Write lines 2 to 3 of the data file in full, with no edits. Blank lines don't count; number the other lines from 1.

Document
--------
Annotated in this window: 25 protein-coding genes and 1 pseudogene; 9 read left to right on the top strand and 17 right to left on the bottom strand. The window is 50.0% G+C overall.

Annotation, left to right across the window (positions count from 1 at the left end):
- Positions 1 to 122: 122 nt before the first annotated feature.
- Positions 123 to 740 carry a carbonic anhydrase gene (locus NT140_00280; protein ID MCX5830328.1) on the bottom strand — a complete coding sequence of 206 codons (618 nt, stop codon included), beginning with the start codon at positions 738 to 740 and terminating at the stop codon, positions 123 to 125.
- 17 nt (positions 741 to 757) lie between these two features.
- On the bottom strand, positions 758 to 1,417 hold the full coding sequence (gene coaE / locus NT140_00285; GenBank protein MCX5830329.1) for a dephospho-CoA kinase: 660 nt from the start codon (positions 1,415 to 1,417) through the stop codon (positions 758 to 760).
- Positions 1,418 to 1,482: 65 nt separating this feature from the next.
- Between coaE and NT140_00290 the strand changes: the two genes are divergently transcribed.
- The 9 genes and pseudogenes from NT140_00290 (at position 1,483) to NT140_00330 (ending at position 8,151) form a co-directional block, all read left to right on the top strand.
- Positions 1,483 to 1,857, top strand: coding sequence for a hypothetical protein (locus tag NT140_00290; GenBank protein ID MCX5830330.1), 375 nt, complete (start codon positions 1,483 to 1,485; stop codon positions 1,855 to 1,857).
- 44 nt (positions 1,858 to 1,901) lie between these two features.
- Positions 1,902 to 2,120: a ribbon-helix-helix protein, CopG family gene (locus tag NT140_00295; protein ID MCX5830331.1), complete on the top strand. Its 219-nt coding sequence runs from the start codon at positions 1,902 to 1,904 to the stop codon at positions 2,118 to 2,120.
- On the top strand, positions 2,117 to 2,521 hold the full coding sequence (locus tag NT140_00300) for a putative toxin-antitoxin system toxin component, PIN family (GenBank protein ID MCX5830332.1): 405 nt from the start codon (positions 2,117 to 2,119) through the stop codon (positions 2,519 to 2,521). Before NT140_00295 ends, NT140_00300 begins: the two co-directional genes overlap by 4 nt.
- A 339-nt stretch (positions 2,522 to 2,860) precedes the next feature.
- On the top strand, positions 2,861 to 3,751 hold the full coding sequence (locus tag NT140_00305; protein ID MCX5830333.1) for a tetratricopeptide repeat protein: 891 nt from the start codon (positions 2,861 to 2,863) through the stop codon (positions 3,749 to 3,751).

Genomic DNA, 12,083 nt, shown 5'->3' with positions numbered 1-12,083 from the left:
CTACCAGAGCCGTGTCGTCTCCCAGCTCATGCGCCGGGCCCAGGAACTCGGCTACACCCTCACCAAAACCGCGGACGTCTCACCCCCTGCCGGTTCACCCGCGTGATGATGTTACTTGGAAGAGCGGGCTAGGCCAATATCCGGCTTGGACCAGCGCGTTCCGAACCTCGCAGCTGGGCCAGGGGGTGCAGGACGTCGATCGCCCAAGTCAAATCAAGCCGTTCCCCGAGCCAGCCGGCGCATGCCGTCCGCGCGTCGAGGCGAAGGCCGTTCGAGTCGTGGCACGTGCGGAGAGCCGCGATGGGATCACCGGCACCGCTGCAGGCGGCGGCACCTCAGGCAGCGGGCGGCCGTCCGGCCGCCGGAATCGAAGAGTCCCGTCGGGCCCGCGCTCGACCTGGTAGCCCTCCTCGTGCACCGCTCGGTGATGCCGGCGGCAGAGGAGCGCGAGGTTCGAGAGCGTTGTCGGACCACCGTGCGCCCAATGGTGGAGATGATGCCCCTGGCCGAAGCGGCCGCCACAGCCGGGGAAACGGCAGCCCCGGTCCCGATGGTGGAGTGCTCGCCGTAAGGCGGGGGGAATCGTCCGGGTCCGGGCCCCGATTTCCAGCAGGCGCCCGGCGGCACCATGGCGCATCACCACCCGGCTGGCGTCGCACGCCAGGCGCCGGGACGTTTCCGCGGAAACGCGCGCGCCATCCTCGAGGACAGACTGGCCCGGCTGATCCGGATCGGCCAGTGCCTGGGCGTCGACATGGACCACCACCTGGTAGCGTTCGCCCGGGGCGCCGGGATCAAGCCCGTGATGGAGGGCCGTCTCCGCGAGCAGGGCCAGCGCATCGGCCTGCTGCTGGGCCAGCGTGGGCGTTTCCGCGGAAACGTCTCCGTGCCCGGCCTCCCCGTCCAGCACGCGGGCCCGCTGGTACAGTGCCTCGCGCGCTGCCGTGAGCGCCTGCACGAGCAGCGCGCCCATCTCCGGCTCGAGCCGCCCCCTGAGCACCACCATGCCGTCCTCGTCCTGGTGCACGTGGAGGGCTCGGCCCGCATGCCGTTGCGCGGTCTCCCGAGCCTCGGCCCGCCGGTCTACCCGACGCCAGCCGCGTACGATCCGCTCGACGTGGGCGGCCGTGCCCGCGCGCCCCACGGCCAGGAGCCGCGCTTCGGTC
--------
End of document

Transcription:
Annotation, left to right across the window (positions count from 1 at the left end):
- Positions 1 to 122: 122 nt before the first annotated feature.